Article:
McClane heads to Moscow to see Jack and winds up a gleeful participant in highway demolition derbies and elaborate shootouts. But the movie is determined to force the drama of this story into some kind of father-son reconciliation. John turns goopy with resentment. Jack's eyes begin to well up with the tears of a son who misses the father he spends an hour saying he hates. Of all the illogic on display in this movie (is neutralizing radiation as possible as it is here?), the sentiment curdling between these two is the most galling — mainly since it's the least of the reasons we've come.
None of it seems to bother Willis, though. He looks happy to be in a movie he can dominate with his smirk. Despite McClane's no longer being a smoker, Willis does things with his face that make it appear as though he's taking long, satisfying drags on an unseen cigarette. But he's much better than this sort of payday exercise. Did he not see himself in Looper or Moonrise Kingdom? He doesn't have much else to do here beyond shoot and smirk. Covered in blood and broken glass, he seems superfluous. The movie is more a showcase for the stunt team and the effects department, and their work, especially during all the slow-motion absurdity of the finale, is often stunning.
For what it's worth, the director is John Moore, working from a rickety script by Skip Woods. Moore is competent, but he might as well be designing one of the video games that's spun off from this franchise. There are all of the mechanics and rote villainy (one of the Eurobaddies chomps on a carrot and declares his contempt for America) but no higher (or even lower) purpose to speak of. We get all the series's destruction with none of the plot, character actors, suspense, coherence, or tank tops of the first three movies. It's cheap, dissatisfying, and sad — a blockbuster with Die Hard flavoring.
This fifth installment actually embodies what Sylvester Stallone's two Expendables films should have obviated — action stars of yesterday fighting their obsolescence by going back to basics. But that, of course, was the problem with those movies: Stallone wasn't sending up old action films; he was trying to revive dead or dying careers. Last month brought Arnold Schwarzenegger in The Last Stand and Stallone in Bullet to the Head, and nobody cared. Willis, at least, is simply leaning on something familiar. Still, you can't blame any of them. They've surveyed the landscape of action-star alternatives and seen no one younger who threatens them.
Take this Jai Courtney. He's a young, physically fit Australian who's uncomfortably Tom Hardy–like (it's the eyes, lips, and vaguely disguised non-American accent). But he's not anything else. I don't know that he could carry a franchise on his own. Almost no one's expected to now. The effects departments are the new stars. And the flesh-and-blood men who could carry an action movie — the Hugh Jackmans, Channing Tatums, and Dwayne Johnsons — are too good at other stuff to purely Stallone themselves. The version of the action movie that Willis and his ilk helped popularize is on its last legs. A jalopy like A Good Day to Die Hard merely italicizes its demise.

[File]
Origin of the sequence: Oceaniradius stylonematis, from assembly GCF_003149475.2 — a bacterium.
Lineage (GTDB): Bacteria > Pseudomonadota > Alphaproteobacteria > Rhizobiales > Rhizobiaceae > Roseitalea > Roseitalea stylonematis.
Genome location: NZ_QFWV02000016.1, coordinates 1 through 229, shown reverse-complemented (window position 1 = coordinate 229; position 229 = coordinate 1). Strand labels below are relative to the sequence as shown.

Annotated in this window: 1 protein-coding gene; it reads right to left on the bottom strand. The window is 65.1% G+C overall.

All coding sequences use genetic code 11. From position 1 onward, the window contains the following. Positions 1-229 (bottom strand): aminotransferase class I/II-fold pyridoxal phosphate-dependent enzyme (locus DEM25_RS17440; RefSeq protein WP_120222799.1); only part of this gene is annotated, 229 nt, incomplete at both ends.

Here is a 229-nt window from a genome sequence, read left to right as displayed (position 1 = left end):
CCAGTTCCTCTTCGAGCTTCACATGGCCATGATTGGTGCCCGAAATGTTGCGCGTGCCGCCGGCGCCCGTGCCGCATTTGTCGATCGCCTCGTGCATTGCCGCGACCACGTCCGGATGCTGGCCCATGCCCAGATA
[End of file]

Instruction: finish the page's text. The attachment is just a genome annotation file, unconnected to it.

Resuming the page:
Ladies, it's Valentine's weekend. And some of you might want to spend part of it at the movies. Hollywood thinks it's got two winners for you, each based on a popular book and set in the South.
The first is Safe Haven, which began as a Nicholas Sparks novel and, depending on how you take your romantic dramas, is either the equivalent of a warm bath or a sink full of dishes. Sparks has cornered the market on love in sleepy seaside towns. The grubby tragedy of his first books (The Notebook, A Walk to Remember) has morphed into the kind of New Age nonsense that when faithfully produced on screen can cause you to spit out your Pepsi. The glorious badness of Safe Haven comes from the way the veteran director Lasse Hallström applies the greeting-card tastefulness he's used for What's Eating Gilbert Grape, Something to Talk About, The Cider House Rules, Chocolat, Dear John, and Salmon Fishing in the Yemen to a movie whose punch line is so delightfully absurd that even after you pretty much know what's coming you spit out your Pepsi anyway.
Julianne Hough plays a young woman who desperately flees Boston by bus, hops off in Southport, North Carolina, and gives herself a new name (Katie) and haircut (Mary Stuart Masterson). She rents a great house, gets a job at the local seafood shack, makes pals with another single lady (a lifeless-looking Cobie Smulders), and falls for the hunky widower (Josh Duhamel) who runs The Only Store in Town. His name is Alex, and he can't seem to understand why it takes so long for his hotness and the cuteness of his two kids to occur to her. But we know why. We have flashbacks. "Katie" is running from an abusive drunk (David Lyons) who we see in separate scenes harassing people for Katie's whereabouts. You think you know where this is headed — and you're mostly right. The abuser gets to Southport in time for the Fourth of July! But there's more.